David Oakley, now a lieutenant colonel serving as an assistant professor at National Defense University's College of International Security Affairs in Washington, D.C., considers his time at Pittsburg State University a milestone moment in his life.
"Pitt State was transformative for me. I wasn’t the world’s best high school student, I hadn’t found myself yet," he said. "I was able to discover myself here, find my passion – I and found my wife!"
On Oct. 13, he'll be back at PSU to accept one of three 2017 Dr. Kenneth K. Bateman Outstanding Alumni Awards at a reception in the Wilkinson Alumni Center, and will be honored during the Homecoming Parade and football game, as well.
"It was surprising and very exciting," said Oakley of learning of the award.
Oakley earned a bachelor's degree in political science from PSU in 1998, a master's degree in public administration from the University of Oklahoma in 2005, two masters of military arts and sciences degrees from the U.S. Army Command and General Staff College and the U.S. Army's School of Advanced Military Studies in 2012 and 2013, and a PhD in security studies from Kansas State University in 2016.
He has served nearly 20 years as a national security professional in the U.S. Army and the intelligence community.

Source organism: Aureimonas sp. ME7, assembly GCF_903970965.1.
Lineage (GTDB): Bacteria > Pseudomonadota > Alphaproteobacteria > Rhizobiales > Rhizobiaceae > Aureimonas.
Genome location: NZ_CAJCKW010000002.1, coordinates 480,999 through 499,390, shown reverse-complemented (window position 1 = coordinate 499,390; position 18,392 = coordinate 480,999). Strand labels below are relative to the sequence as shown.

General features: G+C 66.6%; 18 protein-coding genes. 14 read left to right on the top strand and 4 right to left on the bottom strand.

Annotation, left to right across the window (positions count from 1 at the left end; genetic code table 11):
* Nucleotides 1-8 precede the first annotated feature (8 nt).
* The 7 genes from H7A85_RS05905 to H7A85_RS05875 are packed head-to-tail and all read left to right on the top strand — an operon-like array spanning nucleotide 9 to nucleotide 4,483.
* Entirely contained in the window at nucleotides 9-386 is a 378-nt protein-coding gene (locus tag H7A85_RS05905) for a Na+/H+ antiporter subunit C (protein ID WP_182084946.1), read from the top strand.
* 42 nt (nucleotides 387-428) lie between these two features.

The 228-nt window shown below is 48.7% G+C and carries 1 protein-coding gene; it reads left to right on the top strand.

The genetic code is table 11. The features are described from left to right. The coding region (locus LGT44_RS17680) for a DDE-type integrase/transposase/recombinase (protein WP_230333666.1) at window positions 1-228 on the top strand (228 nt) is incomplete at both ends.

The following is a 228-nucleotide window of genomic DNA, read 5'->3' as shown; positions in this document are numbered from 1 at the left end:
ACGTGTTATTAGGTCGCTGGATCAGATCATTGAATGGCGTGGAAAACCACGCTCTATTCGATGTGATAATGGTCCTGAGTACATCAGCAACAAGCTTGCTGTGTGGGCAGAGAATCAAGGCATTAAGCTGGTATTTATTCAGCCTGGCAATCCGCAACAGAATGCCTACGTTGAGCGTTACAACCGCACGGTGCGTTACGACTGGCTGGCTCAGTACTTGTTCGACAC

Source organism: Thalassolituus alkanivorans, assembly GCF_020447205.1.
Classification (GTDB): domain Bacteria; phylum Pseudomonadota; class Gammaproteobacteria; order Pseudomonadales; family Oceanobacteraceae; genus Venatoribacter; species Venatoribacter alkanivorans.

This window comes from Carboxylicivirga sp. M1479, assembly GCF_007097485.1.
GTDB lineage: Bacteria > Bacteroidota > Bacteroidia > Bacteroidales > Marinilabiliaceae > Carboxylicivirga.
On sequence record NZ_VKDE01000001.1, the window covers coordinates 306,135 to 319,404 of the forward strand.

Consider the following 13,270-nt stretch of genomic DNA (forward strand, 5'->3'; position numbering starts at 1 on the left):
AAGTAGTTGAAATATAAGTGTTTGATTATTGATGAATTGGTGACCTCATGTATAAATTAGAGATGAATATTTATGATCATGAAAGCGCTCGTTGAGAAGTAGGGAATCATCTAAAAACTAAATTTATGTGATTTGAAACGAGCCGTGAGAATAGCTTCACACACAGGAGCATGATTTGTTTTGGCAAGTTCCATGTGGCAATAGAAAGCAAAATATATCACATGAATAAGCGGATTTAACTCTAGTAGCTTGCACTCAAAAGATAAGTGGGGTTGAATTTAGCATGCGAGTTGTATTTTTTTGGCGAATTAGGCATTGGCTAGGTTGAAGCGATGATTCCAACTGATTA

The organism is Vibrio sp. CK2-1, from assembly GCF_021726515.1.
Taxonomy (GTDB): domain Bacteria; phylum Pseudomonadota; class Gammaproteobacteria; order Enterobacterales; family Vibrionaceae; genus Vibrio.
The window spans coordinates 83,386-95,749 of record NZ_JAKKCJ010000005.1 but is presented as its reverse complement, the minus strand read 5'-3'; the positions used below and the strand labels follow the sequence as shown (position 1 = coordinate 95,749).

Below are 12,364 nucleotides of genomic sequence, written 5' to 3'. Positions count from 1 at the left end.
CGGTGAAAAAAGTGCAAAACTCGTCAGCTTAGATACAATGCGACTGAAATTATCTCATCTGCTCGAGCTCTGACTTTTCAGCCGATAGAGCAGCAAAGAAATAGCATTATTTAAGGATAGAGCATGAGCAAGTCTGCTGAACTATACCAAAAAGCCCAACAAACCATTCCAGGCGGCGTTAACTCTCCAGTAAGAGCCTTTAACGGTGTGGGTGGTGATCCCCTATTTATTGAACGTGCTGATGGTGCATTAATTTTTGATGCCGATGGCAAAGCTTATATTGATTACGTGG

Oakley began his career as a field artillery officer, but he got his start in the PSU Army Reserve Officer Training Corps.
He went on to serve in South Korea and Fort Sill, Oklahoma. He left active duty for a few years, serving as a Staff Operations Officer in the Central Intelligence Agency and as a contractor within the National Counterterrorism Center.
Since 2007, Oakley has served as a strategist at National Defense University in Washington, D.C., U.S Army North/Fifth Army in Fort Sam Houston, Texas, at Fort Leavenworth, Kansas, and with 1st Infantry Division at Fort Riley, Kansas, and in Iraq.
Oakley, who now lives in Ashburn, Virginia, is currently working on getting his first book, "Militarizing Intelligence: The CIA/DoD Post-Cold War Relationship," published. Oakley and his wife, Kristen Jensen Oakley (BA 1999), have four children, Taylor, who is 17, Tanner, who is 16, Tatum, who is 14, and Tyler, who is 8.
While at PSU, Oakley was elected president of the Student Government Association and the Senior Gifts Council and was a member of the Student Foundation Board and Lambda Chi Alpha.
"I don’t think I would have been able to go to a larger university and gotten as involved," he said.
He counts several faculty and administrators as important mentors, including former Vice President (Ret.) Col. Bill Hollenbeck, Assistant Professor of Political Science Mark Peterson, Emeritus Professor of Political Science Paul Zagorski, Master Sgt. Sam Haskins, and Major Jim Snyder. But one in particular was the most influential: (Ret.) Brigadier General Jim AuBuchon, who died Sept. 1.
"I looked up to him so much; he meant so much to me," Oakley said. "He took it upon himself to push me forward. I got really involved in campus, and that helped me find myself and give me new opportunities. Anything I accomplished in life, I credit to doing that and to people like Dr. AuBuchon. It’s hard for me to put into words, but it was a foundation that put me on the path to where I am today."